Those who have had an amputation of their arm may be interested in using an arm prosthetic. With the various types of arm prosthetics, including the elusive “bionic arm,” it can seem overwhelming to determine what type of prosthetic arm is best for you and your needs. At Lawall Prosthetics and Orthotics, we understand that you have many questions surrounding prostheses and are happy to offer as much information as you need.

Throughout this guide, you can learn what an arm prosthetic is, how they work, what bionic limbs are, and the benefits this type of prosthetic offers. Let’s get started.

Arm prosthetic cost

Your complete guide to bionic and prosthetic arms

Arm prosthetics are devices that replace a missing arm. The arm prosthesis can serve many purposes, including looking like an arm, helping with balance, and allowing for better maneuverability due to the ability to use both hands.

Some prosthetic arms serve no mechanical purpose and are instead used to give the appearance of two arms. Other prosthetics utilize a series of cables, pulleys, and wires to allow the user to use the hand-like end to grab objects. Many prostheses can handle simple open and close actions for the hands, but more advanced electrical prostheses are working on creating individual fingers that move with the transfer of an electrical signal from the muscles to the prosthesis.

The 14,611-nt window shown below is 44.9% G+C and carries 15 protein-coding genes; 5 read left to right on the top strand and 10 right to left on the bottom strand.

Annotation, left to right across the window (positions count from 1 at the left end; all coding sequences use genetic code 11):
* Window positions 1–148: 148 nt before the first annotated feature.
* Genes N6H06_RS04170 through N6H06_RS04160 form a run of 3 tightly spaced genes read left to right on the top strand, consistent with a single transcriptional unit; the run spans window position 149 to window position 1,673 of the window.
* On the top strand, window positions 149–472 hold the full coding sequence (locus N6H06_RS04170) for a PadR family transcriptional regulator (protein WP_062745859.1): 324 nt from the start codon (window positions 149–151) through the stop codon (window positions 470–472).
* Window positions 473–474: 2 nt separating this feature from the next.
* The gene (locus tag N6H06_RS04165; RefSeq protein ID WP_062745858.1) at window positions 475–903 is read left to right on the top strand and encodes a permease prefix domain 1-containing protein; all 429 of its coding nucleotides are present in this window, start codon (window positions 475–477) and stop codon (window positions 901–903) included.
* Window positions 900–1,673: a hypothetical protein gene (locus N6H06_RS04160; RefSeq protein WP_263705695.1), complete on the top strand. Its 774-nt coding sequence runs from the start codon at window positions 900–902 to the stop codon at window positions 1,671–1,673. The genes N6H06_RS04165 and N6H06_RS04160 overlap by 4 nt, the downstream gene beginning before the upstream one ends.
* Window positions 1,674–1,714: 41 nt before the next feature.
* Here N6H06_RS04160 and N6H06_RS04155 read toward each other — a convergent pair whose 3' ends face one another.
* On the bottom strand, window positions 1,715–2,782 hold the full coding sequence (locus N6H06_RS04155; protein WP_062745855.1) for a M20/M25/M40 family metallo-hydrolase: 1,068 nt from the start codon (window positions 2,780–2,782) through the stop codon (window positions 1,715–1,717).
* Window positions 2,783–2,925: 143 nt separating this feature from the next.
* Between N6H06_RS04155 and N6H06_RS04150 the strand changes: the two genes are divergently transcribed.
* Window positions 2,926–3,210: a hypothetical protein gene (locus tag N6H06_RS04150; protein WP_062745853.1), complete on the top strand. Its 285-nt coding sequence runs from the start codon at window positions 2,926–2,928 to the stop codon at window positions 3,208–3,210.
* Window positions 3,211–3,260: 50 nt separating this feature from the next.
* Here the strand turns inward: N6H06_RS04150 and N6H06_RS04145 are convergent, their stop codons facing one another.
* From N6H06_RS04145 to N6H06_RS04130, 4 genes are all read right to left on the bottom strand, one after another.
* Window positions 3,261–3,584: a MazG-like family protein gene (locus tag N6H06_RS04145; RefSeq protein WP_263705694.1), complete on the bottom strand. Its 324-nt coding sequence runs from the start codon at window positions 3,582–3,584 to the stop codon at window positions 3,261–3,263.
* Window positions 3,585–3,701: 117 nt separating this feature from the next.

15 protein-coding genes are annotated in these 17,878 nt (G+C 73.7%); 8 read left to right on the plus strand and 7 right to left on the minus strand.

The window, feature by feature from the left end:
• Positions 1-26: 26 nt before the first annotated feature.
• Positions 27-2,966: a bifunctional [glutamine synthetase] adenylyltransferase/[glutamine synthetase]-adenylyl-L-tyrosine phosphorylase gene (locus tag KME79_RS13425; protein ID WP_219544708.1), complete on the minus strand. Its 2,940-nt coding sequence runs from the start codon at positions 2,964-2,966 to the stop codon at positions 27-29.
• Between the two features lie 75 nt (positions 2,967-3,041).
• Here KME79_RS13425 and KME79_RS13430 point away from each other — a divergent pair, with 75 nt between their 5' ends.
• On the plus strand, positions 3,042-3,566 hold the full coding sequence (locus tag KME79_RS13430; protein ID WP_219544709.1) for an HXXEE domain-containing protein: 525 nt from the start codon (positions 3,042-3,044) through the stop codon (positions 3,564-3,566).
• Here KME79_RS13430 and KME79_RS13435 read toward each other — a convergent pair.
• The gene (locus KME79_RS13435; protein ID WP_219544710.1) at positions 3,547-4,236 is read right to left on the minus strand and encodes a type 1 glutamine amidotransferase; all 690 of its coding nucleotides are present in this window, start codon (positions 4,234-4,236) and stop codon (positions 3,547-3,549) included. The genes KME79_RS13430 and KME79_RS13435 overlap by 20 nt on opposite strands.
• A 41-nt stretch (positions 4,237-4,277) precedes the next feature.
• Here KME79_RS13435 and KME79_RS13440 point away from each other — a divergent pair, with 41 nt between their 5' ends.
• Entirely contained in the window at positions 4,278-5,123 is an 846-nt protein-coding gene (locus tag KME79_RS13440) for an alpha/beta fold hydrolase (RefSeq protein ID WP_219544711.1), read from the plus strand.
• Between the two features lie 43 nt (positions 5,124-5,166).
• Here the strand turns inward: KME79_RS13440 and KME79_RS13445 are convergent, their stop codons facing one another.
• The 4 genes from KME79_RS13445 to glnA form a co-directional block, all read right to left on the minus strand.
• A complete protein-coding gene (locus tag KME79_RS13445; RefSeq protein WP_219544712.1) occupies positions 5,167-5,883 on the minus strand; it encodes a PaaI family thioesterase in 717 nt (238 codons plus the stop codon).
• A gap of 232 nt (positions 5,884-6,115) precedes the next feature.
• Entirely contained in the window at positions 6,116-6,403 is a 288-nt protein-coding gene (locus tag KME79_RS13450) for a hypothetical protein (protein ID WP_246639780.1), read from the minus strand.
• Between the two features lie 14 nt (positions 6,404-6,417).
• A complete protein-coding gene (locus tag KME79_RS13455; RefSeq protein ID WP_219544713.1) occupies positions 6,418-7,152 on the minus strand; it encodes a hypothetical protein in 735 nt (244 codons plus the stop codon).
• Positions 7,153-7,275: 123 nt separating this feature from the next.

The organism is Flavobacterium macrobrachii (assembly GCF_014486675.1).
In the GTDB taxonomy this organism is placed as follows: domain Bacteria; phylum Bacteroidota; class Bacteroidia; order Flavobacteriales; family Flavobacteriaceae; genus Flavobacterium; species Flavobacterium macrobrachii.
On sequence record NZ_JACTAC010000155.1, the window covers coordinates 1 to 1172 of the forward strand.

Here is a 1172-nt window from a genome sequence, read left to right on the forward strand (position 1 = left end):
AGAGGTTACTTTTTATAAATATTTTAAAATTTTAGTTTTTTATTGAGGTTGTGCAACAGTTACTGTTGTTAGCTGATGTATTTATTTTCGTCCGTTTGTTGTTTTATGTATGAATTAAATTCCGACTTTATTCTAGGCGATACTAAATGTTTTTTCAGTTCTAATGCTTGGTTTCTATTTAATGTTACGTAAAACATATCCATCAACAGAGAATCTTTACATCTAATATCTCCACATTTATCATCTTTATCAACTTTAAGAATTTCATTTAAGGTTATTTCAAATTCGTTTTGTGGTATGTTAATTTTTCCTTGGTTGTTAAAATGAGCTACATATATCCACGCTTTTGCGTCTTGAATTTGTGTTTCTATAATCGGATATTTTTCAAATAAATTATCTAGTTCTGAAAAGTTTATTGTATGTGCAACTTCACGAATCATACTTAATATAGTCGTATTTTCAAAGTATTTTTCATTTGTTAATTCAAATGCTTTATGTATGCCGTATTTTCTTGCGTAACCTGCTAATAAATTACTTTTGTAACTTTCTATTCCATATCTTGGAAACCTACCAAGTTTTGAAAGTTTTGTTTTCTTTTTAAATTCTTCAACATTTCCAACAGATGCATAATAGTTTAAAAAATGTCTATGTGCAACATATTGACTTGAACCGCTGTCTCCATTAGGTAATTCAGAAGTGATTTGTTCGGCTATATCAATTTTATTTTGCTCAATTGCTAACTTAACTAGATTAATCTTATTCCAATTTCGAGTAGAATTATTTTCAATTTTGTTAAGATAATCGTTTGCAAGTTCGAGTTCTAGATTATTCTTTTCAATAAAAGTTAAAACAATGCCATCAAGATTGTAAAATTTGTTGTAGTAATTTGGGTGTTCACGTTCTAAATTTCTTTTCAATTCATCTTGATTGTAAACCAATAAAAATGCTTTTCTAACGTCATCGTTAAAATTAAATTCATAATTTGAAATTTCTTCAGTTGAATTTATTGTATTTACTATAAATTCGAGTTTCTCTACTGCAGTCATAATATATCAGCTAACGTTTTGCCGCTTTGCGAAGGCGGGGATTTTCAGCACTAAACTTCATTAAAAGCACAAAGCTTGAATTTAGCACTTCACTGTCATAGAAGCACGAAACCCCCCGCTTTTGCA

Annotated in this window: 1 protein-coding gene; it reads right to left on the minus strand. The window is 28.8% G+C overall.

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The Types of Arm Prosthetics

While there are four general categories of prosthetics (transradial, transhumeral, transtibial, and transfemoral), two are prosthetics for the arm while the other two are types of leg prosthetics.

Transradial and transhumeral prosthetics are the two types of arm prosthetics, with the defining difference whether or not the elbow is included in the prosthetic. Transradial prosthetics are for the arm below the elbow, while transhumeral prosthetics encompass all arm prosthetics above the elbow.

Because of the elbow and its positioning, the transhumeral prosthetic is one of the most difficult prosthetics to get fitted, which is why it is crucial to work with a talented and experienced prosthetist to ensure that your arm prosthetic is fitted perfectly.

How Do Arm Prosthetics Work?

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There are three main methods of powering prosthetics and getting the arm prosthetic to “work”: body, motor, and myoelectric.

Body Powered

Body-powered prosthetics utilize cables to connect the prosthetic limb to another part of the body, often the opposite shoulder. Moving that shoulder then controls the prosthetic, such as opening and closing the pincher on the end of the prosthetic. Of all the functional prosthetics, body-powered prosthetics are typically the least expensive option.

Motor Powered Prosthetic Arms

Motor-powered prosthetic arms utilize switches and buttons to operate the prosthetic. Like body-powered prosthetics, the opposite shoulder is typically employed, but instead of operating a cable, the shoulder instead pushes a button or switch. Different buttons and switches perform different actions on the prosthetic arm.